AP Sports Writer
CHARLOTTE, N.C. (AP) -- Bobcats coach Steve Clifford knows center Bismack Biyombo's offensive game is still a long way from a finished product.
And he's OK with that.
Clifford said Monday he wants Biyombo's focus next season on becoming a dominant rebounder and "anchor of our defense."
Biyombo, the No. 7 overall pick in the 2011 NBA draft, has demonstrated in two seasons he doesn't have a great jump shot, needs help on his low post moves and his free throw shooting can be a liability.
But Clifford believes all of that will improve in due time.
"I love his attention to detail," Clifford said Biyombo, who won't turn 21 until August. "I love his effort on the practice floor and I love his coachability. And that's a good place to start. Step-by-step, we're still learning. But I know the game is important to him, he's hard working and he's bright. So when you have (those qualities) you have a chance to get better."
Biyombo is buying into Clifford's program.
He wants to become a better defender and shot blocker.
He's been pretty much attached to the hip of new Bobcats associate head coach and Hall of Famer Patrick Ewing this week at summer league practice, seeking out any tips he can harvest.
The 6-foot-10 Biyombo started 65 games last season for the Bobcats and averaged 7.3 rebounds but only 4.8 points per game.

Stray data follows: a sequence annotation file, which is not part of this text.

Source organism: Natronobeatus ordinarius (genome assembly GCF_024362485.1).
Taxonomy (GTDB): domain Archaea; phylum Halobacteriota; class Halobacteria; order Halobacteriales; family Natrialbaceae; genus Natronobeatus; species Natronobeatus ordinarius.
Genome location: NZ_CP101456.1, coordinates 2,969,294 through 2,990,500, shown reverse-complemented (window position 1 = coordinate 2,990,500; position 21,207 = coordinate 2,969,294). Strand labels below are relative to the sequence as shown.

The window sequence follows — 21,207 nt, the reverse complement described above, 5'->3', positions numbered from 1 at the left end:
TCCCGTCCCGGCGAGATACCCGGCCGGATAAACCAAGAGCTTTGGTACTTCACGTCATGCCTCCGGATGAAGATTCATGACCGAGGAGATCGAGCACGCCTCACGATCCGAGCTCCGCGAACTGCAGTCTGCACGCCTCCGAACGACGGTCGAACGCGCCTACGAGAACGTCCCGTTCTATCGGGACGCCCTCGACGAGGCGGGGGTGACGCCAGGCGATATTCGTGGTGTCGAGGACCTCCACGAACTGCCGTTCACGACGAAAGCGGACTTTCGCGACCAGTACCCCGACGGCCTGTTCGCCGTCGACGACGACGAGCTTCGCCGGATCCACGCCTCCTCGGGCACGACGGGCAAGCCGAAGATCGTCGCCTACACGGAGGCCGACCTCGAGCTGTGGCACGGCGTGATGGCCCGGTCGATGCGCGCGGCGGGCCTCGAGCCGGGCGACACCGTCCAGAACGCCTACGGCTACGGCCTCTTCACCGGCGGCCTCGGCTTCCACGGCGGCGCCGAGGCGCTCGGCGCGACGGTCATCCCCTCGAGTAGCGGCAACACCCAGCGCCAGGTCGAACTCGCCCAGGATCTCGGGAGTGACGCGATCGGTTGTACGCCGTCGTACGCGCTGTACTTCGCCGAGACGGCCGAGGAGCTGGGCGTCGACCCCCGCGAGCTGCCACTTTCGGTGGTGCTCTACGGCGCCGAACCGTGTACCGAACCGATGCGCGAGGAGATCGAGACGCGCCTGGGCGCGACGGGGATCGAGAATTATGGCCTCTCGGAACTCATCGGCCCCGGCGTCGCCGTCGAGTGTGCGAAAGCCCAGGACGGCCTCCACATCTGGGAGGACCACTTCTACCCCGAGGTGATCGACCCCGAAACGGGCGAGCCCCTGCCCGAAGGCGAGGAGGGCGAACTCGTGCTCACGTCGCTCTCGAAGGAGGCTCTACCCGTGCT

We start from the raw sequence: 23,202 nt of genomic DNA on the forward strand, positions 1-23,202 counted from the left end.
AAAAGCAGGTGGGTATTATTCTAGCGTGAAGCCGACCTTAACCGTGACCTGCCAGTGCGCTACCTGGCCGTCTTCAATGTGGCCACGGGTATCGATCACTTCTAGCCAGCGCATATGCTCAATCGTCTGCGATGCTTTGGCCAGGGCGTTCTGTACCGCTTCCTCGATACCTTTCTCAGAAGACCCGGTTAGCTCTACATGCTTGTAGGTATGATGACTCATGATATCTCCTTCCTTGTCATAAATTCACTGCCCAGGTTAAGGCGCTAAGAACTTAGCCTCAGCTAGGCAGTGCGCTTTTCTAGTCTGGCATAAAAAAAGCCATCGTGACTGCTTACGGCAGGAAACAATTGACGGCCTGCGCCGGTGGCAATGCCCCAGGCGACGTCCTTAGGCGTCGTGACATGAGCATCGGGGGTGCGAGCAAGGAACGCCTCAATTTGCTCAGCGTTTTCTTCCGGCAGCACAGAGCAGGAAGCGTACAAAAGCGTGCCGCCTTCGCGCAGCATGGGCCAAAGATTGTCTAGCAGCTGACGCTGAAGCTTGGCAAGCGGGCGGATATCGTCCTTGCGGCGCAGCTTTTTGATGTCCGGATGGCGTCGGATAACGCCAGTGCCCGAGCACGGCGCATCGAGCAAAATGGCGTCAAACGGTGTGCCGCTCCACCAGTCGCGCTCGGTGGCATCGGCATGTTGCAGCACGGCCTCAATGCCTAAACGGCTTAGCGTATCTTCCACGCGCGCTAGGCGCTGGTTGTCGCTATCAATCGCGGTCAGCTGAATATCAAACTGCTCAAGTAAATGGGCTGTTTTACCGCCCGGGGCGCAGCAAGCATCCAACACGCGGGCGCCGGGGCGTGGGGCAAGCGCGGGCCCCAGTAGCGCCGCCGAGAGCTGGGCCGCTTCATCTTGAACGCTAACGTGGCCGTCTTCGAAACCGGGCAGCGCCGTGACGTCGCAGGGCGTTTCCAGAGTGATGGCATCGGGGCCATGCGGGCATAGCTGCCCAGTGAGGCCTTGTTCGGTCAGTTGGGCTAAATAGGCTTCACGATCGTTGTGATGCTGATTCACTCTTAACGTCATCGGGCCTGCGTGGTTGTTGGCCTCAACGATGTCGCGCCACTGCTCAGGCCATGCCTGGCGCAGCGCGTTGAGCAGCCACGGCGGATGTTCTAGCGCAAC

Yet Clifford isn't worried about the scoring part.
"Right now I want him to concentrate on being a great rebounder and get his rebounding numbers up and anchor our defense," Clifford said. "Be great with his talk and help us get organized."
If Biyombo is to improve, he'll likely have to do it off the bench.
The Bobcats agreed last week to a three-year, $40.5 million contract with free agent center Al Jefferson from the Utah Jazz, said a person familiar with the situation. The person spoke to The Associated Press last Thursday on condition of anonymity because the move cannot be made official until July 10 in accordance with NBA rules.
The Bobcats also drafted 7-foot power forward/center Cody Zeller from Indiana with the No. 4 overall pick.
Their arrivals will give the Bobcats a pair of low-post scoring threats, which is in some ways could be good news for Biyombo, who can simply focus on rebounding, blocking shots and using his athletic ability to run the floor.
Jefferson, who has averaged 18.8 points per game over the past seven seasons, has proven capable of handling the role of scorer.
"It's going to be a good competition for everybody," Biyombo said. "We're going to have a lot of tough guys down low, so we'll be able to play a better game. Obviously Jefferson is coming in and will be a great player for us."
All of big men on the roster are better offensive players than Biyombo, and he knows that.
That's why he was so excited when Ewing joined Clifford's staff.
"Someone like him has a lot of experience," Biyombo said of Ewing. "Obviously he knows the game. So it's great for me."
Ewing has not only been working on Biyombo's defense, but his low post moves and short-range jumper, too.
Despite rarely attempting a shot behind 12 feet, Biyombo shot just 45 percent from the field and 52 percent from the foul line last season.
"We're trying to make sure I have my go-to move that I can beat anybody with, and then we can build from there," Biyombo said. "Obviously I need to work on my jump shot and my free throws. But I think I'm going to get better and the team will get better, too."
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